Rufous Breasted Accentor

Soon we saw an opportunity to explore the USWDB campus. Being the ninja that I am, I jumped over the fortified gate (the key was with the guard who was away for some personal errand), and rolled into the compound. As we moved about, we saw some of the interesting birds including missile thrush & black faced warblers. Mutant sheep not withstanding, this is an awesome place with great birding potential.

Another interesting area was Makku bend. This was basically an area where we stopped for an evening and walked around for a couple of hours. The results were really good with findings like rufous bellied woodpecker, great barbets, white throated fantail, plum headed parakeets and more. While going back to the accommodation, I requested Negi Ji to drop me a bit before the house. Walking for about 2KMs in absolute silence was amazing. As a bonus, I also snagged a few pictures of striated laughingthrushes, while they were calling and preparing for roosting.

Rufous Bellied Woodpecker

Rufous Bellied Woodpecker

Grey Treepie

Grey Treepie

All the while one of the bird that I wanted to see was scarlet finch. This bird eluded us for long, so we decided to look for it in a newer place. We drove down to a neighbouring village called Chonda. There was a steep climb (for a desk ninja) that I undertook with only Maggi as my fuel. And tea. And some toasts. The path was littered with signs of one of the animal I do not want to meet on foot, bear. There was scat (quite fresh), pug marks and works. We proceeded with caution till we heard some ladies coming down the path. They mentioned that bears do frequent these paths but generally during nights. I could only admire the courage of these women, who were walking down the path frequented by bears with incredible loads of hay and wood. I would not want to get on the wrong side of these ladies.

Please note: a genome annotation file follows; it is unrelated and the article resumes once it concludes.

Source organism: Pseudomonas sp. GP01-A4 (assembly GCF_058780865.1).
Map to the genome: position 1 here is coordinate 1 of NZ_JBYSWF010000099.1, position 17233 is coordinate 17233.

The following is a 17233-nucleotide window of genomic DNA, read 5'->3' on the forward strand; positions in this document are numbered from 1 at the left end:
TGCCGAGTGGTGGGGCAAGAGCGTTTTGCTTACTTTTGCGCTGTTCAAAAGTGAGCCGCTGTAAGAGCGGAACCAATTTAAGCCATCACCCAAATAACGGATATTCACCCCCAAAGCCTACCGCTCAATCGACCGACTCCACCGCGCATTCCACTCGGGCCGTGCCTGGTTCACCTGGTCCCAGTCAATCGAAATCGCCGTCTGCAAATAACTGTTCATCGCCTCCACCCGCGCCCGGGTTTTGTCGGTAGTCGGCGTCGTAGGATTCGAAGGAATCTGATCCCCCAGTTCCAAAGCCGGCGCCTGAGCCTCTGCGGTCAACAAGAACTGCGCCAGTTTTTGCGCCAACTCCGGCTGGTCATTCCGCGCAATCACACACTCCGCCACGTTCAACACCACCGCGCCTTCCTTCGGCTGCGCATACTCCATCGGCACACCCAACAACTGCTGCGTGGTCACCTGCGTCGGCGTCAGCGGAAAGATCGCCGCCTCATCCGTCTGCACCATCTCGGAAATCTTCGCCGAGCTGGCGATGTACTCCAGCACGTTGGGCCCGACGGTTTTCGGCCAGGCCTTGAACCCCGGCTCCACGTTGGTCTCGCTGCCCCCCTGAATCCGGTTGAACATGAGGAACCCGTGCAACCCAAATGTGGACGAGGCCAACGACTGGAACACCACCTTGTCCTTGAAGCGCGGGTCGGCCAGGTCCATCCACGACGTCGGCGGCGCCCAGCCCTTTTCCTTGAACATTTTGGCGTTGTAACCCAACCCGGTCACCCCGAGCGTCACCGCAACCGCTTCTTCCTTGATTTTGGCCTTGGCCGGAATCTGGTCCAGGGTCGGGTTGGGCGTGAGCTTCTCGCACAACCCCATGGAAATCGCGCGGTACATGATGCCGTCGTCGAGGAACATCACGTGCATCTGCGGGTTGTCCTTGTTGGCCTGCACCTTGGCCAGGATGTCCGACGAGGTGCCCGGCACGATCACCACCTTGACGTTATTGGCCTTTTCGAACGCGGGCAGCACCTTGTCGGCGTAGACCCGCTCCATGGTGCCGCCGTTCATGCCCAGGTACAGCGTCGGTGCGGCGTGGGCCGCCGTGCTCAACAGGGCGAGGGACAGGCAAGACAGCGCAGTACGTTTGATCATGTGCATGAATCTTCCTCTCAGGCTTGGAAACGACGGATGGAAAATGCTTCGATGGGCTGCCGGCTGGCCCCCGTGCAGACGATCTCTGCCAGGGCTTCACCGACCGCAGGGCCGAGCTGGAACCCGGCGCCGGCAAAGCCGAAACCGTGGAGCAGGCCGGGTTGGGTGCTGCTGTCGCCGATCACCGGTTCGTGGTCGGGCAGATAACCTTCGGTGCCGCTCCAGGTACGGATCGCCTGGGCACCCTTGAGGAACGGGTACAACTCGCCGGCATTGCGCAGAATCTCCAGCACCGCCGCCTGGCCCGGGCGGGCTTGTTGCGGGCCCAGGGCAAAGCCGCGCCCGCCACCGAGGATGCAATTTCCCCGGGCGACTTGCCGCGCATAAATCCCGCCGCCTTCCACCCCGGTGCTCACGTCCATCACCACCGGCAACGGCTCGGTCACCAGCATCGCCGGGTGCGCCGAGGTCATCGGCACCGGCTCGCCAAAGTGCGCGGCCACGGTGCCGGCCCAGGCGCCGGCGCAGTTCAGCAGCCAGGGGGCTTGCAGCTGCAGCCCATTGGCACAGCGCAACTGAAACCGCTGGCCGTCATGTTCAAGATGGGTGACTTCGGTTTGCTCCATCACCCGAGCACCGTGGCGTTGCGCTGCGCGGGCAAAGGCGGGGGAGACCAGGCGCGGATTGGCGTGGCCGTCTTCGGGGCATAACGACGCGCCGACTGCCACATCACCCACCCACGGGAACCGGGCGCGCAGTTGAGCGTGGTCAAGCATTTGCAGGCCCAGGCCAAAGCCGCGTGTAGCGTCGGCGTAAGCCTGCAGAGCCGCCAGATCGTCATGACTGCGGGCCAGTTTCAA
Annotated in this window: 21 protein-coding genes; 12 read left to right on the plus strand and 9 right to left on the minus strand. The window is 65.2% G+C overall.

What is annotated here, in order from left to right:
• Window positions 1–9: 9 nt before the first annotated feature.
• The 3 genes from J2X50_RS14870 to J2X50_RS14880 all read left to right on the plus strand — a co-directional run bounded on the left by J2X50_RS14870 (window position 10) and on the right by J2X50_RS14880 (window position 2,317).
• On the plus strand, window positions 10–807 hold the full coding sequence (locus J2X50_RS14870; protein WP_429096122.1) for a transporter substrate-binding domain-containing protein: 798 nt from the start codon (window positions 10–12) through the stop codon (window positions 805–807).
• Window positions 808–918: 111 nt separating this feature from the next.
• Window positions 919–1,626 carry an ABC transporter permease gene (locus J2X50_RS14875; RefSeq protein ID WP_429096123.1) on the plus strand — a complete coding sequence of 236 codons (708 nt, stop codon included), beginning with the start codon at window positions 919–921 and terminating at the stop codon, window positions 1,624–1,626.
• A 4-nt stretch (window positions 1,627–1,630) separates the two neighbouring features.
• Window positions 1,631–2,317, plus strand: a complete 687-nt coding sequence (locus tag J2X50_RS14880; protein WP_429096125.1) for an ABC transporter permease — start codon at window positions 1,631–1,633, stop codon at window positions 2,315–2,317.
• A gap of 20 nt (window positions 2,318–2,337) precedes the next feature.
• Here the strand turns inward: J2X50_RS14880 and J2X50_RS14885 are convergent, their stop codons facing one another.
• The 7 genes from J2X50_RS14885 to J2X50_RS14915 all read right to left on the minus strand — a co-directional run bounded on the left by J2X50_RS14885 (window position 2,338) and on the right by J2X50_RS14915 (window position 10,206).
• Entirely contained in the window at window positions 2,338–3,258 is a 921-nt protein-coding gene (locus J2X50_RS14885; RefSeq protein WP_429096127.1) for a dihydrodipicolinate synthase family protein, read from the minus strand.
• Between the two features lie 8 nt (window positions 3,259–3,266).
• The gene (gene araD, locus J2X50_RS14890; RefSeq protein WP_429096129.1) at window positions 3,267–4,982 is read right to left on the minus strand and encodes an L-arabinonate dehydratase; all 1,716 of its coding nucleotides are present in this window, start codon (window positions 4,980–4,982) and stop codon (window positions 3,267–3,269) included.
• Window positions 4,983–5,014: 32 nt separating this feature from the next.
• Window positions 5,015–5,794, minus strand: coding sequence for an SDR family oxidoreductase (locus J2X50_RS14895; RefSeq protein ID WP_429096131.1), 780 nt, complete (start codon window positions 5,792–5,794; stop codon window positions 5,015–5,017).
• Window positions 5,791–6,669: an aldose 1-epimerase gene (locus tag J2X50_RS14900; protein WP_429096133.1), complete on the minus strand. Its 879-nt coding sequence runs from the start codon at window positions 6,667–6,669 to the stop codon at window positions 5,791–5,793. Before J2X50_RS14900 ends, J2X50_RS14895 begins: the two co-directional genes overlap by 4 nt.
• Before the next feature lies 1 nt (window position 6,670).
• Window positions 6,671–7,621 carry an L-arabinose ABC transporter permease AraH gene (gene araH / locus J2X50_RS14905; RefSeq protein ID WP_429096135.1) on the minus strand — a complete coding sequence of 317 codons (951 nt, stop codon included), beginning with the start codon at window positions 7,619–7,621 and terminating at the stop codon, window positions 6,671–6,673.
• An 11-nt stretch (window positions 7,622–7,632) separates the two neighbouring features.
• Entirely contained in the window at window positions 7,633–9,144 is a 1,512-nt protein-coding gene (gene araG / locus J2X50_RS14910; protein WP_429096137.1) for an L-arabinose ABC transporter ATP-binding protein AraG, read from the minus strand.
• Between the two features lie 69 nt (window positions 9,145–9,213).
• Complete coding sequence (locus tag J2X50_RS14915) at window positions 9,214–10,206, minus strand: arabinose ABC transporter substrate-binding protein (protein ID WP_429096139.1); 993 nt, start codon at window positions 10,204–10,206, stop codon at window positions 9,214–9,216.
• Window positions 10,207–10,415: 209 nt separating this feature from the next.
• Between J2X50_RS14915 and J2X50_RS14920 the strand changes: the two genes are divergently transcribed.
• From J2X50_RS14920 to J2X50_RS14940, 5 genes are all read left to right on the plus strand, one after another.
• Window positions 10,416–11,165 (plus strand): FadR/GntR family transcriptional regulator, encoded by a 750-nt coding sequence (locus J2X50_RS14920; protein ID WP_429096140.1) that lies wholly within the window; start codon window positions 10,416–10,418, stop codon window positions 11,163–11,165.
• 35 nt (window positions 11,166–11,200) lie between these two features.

Soon we spotted our quarry, the scarlet finches (males and females) sitting on a tree. Problem was that they were far and there was no way of sneaking near them. We resolved to come back again the next day and did, but without much luck. Then I visited Chonda a third time, a day prior to leaving for home. On my third and final attempt, I did get lucky (figure of speech). While we waited, a male flew in and perched on a tree very near to where were. Soon the whole party joined in.

Scarlet finch (M&F)

Scarlet finch (M&F)

Finally I had seen all those that I wanted to see. As we came down, a golden bush robin greeted us on the road and a scaly breasted wren babbler just scurried across the road to disappear under the bush.

Great Barbet

Great Barbet

Black-lored tit

Black-lored tit

Black Faced Warbler

Black Faced Warbler

Black Throated Tit

Black Throated Tit

Scarlet Finch and Great Barbet

Scarlet Finch and Great Barbet

Golden Bush Robin

Golden Bush Robin

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Scarlet Finch (F)

Long billed thrush

Long billed thrush

My time in Uttarakhand was coming to a close. With a heavy heart and promise to visit them soon, I bid farewell to Negi Ji and his lovely family. As we moved towards Rudraprayag, I saw a Wallcreeper takeoff .. something that I will look forward to next time.  

11 Comments

  1. Santosh · July 13, 2015 Reply

    Excellent series all through… and now being here, I will be waiting to see more from your outings 🙂

    • kartik · July 15, 2015 Reply